Jane Dudley (1912-2001) began her dance training at the Mary Wigman School under Hanya Holm and joined her troupe in 1931. Three years later Dudley left for the New Dance Group (NDG), a Marxist-based organization that used dance as agitational propaganda during the Depression era. Dudley oversaw collective dances with titles such as Strike (1934), and choreographed modernist solos, including Time is Money (1934), which described the oppression of the worker. In 1935, she began to study with Martha Graham, who had become a leader in what critics were calling the modern American dance. Dudley joined the Graham company in 1935, originating roles in Letter to the World (1940) and Deaths and Entrances (1943). While working with Graham, Dudley choreographed one of her most important works, Harmonica Breakdown (1938), which protested the exploitation of African American sharecroppers. In 1942, she co-founded the Dudley-Maslow-Bales Trio, which performed in New York and toured throughout the United States. NDG President between 1950 and 1966, she subsequently taught at Bennington College (1966-1968), served as Artistic Director of the Batsheva Dance Group in Israel (1968-1970) and directed the London School of Contemporary Dance (1970-2000).
Contributions to the Field and Modernism: Inspired by the devastation of the Depression and her ties to leftist artists in theater, music, writing, film, and photography, Dudley joined the New Dance Group in 1934. A “choreographic collective” which experimented with agitprop based on social realism and representational gesture, NDG produced dance works originating in classes that combined technique, improvisation on political themes, and Marxist readings. Students included both workers and aspiring professionals. Using both types of dancers, Dudley directed group works using narrative choreography with everyday movements to incite revolutionary activities.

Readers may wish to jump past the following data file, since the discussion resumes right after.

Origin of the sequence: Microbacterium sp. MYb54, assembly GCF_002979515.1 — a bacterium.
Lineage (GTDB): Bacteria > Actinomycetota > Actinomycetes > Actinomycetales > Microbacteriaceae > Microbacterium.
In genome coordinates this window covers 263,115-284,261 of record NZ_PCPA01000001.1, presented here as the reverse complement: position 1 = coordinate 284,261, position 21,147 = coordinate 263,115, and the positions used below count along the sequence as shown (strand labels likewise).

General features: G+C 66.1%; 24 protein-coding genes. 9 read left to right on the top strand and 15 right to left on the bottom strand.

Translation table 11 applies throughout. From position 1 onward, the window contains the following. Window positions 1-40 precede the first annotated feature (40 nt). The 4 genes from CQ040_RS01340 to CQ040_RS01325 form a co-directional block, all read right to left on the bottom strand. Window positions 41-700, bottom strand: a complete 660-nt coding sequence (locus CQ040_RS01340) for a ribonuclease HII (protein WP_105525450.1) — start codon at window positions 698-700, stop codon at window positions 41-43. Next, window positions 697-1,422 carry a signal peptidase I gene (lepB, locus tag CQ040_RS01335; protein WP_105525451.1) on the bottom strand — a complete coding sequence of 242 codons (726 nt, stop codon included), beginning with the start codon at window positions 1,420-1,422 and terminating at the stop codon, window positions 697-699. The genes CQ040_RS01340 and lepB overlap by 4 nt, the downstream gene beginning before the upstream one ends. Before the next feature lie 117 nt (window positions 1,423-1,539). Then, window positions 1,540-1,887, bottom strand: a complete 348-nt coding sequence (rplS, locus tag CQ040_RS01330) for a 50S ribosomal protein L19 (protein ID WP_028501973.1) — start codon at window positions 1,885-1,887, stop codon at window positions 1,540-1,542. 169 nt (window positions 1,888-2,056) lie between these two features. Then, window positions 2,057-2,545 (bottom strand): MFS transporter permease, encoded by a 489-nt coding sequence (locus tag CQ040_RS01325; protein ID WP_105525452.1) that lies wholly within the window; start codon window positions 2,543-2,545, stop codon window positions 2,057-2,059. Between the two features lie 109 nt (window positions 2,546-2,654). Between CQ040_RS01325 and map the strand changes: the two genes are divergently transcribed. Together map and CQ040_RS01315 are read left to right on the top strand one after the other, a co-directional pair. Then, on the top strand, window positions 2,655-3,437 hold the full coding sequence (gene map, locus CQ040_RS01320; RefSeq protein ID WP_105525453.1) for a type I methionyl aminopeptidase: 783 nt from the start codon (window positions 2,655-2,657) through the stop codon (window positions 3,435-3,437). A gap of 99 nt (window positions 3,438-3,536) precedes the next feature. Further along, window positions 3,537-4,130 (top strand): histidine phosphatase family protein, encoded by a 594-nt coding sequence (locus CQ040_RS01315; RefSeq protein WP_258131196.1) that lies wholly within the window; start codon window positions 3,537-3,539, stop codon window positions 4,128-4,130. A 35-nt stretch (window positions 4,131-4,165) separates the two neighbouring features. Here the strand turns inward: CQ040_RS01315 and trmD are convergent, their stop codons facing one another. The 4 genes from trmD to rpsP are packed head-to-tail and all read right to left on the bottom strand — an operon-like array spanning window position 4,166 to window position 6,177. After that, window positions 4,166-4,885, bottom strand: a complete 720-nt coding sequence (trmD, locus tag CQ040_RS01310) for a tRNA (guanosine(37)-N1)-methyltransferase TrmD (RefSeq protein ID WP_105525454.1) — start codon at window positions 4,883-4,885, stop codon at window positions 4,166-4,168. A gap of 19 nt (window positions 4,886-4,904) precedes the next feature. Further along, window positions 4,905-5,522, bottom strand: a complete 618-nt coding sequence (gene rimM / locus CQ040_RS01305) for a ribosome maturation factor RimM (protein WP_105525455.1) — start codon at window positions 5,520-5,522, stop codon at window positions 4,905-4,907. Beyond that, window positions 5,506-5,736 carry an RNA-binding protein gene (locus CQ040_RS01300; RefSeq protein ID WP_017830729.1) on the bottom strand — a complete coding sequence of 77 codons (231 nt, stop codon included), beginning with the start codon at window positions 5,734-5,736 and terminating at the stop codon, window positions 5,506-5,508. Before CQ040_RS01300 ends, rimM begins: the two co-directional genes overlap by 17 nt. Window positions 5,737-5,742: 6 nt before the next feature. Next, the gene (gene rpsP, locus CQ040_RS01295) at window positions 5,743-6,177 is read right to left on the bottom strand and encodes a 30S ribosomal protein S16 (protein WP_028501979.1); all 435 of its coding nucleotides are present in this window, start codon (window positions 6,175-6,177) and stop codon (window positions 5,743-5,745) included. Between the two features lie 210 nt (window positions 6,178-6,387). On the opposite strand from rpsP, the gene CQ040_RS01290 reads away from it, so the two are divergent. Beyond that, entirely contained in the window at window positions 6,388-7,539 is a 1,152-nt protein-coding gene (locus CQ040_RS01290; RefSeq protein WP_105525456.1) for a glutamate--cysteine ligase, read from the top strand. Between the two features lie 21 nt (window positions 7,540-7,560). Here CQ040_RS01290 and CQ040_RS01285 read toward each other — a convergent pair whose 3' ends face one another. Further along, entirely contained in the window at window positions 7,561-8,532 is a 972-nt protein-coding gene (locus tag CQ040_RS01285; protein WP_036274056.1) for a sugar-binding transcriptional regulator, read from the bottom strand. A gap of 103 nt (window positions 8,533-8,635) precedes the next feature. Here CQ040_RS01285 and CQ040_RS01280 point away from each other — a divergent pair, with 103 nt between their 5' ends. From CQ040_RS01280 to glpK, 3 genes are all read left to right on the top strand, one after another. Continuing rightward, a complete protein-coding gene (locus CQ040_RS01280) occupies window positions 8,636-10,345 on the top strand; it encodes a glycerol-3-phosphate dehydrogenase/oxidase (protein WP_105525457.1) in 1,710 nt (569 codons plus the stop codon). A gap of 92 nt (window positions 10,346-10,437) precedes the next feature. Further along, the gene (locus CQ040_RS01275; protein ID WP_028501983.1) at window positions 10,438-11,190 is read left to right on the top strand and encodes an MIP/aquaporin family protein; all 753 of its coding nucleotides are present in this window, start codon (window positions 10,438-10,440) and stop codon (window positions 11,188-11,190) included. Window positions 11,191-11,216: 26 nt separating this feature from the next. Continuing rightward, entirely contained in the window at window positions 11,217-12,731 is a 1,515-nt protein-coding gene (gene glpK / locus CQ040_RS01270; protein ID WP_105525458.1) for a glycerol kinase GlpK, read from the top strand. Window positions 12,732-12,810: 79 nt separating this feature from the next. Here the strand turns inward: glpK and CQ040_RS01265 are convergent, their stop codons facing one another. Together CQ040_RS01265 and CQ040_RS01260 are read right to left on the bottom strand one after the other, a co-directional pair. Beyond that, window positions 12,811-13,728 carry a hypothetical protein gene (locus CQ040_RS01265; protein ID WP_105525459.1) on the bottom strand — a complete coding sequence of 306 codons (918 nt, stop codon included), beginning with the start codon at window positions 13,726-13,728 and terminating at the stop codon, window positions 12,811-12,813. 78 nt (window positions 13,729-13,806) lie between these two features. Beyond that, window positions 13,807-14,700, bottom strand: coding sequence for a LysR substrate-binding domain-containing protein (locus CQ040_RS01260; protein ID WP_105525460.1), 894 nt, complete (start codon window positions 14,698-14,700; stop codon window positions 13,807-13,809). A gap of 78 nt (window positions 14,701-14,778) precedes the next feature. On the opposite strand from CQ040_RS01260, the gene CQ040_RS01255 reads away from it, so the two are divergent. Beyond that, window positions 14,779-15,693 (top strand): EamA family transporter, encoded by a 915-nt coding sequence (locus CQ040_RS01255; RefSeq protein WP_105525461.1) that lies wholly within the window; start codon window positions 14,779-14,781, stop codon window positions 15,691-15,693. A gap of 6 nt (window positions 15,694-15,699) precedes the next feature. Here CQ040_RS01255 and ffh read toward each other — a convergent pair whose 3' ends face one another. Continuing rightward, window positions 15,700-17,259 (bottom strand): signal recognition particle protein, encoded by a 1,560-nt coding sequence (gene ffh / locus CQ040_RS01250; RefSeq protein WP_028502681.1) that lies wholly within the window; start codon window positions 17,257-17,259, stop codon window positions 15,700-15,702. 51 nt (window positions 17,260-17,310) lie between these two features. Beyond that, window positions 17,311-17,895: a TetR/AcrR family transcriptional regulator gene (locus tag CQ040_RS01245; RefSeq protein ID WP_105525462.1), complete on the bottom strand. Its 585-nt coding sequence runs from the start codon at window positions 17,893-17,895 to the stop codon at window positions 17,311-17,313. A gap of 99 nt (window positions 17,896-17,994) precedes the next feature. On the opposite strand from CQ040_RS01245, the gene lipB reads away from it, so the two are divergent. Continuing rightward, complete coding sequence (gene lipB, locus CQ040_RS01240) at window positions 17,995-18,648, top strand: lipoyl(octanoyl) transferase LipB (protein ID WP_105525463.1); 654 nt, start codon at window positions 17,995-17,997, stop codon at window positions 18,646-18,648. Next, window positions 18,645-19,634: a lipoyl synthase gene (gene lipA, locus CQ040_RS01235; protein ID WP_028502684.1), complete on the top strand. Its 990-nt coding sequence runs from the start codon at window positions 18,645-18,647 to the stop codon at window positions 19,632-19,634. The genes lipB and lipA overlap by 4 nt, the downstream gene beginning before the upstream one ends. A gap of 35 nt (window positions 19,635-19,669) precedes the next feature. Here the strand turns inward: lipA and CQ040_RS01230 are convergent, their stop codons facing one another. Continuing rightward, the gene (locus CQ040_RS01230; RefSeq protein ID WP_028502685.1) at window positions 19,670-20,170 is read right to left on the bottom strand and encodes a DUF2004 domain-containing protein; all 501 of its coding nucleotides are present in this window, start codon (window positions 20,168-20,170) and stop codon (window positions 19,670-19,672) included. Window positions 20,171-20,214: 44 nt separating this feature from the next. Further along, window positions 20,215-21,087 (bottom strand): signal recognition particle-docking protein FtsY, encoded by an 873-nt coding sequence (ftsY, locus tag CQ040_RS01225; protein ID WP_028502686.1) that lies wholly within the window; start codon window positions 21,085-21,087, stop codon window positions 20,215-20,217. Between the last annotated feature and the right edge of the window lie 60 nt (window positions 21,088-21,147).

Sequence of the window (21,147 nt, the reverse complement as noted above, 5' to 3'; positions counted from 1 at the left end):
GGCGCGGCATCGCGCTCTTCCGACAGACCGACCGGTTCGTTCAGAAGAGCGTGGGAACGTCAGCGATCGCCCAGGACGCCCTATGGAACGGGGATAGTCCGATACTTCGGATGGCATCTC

Critics had defined ‘modern dance’ as movement derived from the ‘inner compulsion’ of the individual. To succeed, the choreographer had to create the expression of a ‘universal’ human emotion through abstraction. Dudley’s seminal works protested workers’ oppression while addressing the corrupting influence of society on the individual. Both as a dancer and a choreographer, she remained committed to technical skill, and the signature roles she created during her tenure with the Graham company attested to her technical mastery. Her most important roles included Letter to the World (1940), with poetry by Emily Dickinson, and one of the three female leads in Deaths and Entrances (1943), inspired by the lives of the Brontë sisters.
In 1942, Dudley co-founded the Dudley-Maslow-Bales Trio, which presented new choreography using modern dance technique. She retained her dedication to both modern dance principles and the power of cooperative work. The trio performed political works that protested racial discrimination in the U.S. and fascism abroad; they also created popular works that used fables, comedy, and celebrated the nation, such as As Poor Richard Says (1943) and Furlough: A Boardwalk Episode (1945), which celebrated soldiers and women who engaged in the war effort. Between 1950 and 1966, Dudley served as President of the New Dance Group, which remained committed to radical ideology, however muted during the Cold War, while showcasing NDG choreographers in group concerts on Broadway. One such concert in the early 1950s featured Mary Anthony’s The Devil in Massachussets (1952), which protested McCarthyism.
Legacy: Between 1938 and 1934, Dudley taught Graham technique at the Neighborhood Playhouse in New York City. In late 1967, Dudley became Artistic Director of the Batsheva Dance Company in Israel, where she taught classes and set modern dance repertory on the company, and inspired dancers to adopt a new approach to creative movement. In 1970 she became Director of the London School of Contemporary Dance. With her mastery of the Holm and Graham movement systems, augmented by her own choreographic craftsmanship and innovation, she became a seminal force in the creation of what has come to be known as ‘contemporary dance’. While ‘modern dance’ referred to a cutting-edge art which had been codified, Dudley’s teaching and creative exploration, inspired in part by post-modernist dance, influenced the emergence of revisionist choreographic practices in Britain during the 1980s and 1990s. She took part in performances that challenged the age boundaries of the performing body and, until the end of her career, remained committed to political theatre, portraying Mother Courage in a 1978 production of Bertold Brecht’s Mother Courage and Her Children (1938).
Source: Text by Victoria Phillips Geduld